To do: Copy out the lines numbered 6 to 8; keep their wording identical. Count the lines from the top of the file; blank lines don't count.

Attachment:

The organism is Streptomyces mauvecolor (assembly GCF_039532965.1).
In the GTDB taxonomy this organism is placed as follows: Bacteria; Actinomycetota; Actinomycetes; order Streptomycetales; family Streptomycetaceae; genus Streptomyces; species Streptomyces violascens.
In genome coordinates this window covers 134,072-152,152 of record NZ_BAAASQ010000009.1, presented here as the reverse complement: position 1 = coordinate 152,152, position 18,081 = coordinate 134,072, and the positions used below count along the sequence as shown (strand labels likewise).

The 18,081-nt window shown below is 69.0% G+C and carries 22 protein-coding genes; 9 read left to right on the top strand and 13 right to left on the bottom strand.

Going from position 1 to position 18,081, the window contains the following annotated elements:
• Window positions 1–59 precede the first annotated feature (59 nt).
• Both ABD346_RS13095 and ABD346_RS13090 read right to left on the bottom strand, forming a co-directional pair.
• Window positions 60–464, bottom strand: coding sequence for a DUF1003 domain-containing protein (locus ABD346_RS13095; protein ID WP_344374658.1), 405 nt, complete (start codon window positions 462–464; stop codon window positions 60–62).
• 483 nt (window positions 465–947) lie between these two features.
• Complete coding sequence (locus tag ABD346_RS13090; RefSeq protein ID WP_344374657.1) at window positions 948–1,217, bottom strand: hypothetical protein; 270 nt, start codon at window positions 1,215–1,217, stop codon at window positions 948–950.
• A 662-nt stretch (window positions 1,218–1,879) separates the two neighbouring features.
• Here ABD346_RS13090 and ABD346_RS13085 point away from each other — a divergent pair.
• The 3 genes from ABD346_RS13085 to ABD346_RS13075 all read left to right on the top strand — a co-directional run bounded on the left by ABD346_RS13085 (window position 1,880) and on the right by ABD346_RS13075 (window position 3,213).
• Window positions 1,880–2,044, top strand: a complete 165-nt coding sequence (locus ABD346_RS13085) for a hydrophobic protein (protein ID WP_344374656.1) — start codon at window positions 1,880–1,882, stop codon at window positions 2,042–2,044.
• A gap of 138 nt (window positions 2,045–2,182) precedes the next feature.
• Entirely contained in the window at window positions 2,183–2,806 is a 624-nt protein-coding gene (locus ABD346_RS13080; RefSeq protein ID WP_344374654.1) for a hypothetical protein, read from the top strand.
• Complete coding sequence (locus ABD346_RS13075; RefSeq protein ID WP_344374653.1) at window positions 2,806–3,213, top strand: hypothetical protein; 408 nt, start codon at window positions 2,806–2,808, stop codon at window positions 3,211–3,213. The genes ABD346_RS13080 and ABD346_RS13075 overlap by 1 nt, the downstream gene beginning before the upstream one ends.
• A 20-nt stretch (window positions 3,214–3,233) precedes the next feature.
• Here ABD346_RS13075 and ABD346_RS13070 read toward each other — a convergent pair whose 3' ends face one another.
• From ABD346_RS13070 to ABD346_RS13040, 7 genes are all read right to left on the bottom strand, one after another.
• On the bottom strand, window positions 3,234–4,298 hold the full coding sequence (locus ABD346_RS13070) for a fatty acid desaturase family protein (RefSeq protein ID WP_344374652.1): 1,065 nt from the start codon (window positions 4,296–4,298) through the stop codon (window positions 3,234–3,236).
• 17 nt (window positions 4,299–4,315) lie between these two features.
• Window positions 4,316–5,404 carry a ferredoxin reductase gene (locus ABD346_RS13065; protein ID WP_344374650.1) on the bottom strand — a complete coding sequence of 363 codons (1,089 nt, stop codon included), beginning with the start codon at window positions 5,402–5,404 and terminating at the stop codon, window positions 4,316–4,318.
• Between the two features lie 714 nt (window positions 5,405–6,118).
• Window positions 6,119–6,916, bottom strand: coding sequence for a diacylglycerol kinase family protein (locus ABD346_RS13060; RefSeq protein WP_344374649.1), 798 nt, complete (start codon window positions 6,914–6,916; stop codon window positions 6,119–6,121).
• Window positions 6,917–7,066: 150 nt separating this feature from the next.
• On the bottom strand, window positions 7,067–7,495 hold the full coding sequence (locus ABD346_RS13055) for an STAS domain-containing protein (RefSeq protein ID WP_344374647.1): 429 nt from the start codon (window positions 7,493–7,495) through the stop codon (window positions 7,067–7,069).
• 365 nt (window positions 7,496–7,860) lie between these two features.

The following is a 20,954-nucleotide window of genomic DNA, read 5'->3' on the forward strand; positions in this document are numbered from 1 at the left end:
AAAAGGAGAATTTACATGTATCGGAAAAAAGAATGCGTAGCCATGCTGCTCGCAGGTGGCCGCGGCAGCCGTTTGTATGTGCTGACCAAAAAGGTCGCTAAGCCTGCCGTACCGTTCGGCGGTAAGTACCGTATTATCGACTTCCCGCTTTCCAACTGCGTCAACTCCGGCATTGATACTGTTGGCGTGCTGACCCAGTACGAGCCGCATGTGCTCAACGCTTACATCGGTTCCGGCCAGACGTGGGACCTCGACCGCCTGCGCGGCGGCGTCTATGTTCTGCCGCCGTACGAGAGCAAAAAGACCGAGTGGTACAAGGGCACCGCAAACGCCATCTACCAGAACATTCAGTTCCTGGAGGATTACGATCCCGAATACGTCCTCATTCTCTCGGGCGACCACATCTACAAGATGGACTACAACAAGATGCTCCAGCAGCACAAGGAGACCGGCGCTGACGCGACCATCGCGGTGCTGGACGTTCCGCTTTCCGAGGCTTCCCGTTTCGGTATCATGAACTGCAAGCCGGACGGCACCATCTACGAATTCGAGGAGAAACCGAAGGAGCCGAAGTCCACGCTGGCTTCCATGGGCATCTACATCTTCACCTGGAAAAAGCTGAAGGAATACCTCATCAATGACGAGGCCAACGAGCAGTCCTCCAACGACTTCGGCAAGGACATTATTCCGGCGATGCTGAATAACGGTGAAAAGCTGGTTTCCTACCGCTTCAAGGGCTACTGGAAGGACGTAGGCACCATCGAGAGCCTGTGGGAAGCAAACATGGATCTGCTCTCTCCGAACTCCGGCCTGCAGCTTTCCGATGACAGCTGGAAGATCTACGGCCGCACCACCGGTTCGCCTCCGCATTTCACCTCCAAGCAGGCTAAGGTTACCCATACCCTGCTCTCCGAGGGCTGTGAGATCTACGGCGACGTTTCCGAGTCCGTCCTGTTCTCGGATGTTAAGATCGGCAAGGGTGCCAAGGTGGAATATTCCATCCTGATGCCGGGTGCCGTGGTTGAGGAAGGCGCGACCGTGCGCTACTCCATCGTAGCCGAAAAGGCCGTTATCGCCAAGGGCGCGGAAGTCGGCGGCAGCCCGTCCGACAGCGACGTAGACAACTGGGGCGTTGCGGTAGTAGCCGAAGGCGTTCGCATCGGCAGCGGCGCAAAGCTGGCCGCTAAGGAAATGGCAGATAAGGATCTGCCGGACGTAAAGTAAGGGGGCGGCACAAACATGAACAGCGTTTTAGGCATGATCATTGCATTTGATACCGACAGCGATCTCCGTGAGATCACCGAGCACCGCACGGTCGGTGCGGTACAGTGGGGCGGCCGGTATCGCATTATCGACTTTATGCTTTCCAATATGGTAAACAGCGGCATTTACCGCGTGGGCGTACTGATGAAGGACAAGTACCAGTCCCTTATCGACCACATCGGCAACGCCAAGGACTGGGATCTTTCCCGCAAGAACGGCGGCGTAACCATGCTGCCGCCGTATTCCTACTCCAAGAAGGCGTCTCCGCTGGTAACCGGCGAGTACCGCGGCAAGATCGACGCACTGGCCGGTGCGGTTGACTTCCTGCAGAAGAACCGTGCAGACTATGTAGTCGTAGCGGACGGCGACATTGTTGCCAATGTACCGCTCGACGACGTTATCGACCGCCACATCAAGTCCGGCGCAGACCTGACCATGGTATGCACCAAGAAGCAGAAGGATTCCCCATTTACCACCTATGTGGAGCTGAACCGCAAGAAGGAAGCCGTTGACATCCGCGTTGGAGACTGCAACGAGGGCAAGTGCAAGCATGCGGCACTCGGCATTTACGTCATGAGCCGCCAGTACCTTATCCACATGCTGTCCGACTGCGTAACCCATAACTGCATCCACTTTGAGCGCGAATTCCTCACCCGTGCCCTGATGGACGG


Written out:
• Window positions 1–59 precede the first annotated feature (59 nt).
• Both ABD346_RS13095 and ABD346_RS13090 read right to left on the bottom strand, forming a co-directional pair.
• Window positions 60–464, bottom strand: coding sequence for a DUF1003 domain-containing protein (locus ABD346_RS13095; protein ID WP_344374658.1), 405 nt, complete (start codon window positions 462–464; stop codon window positions 60–62).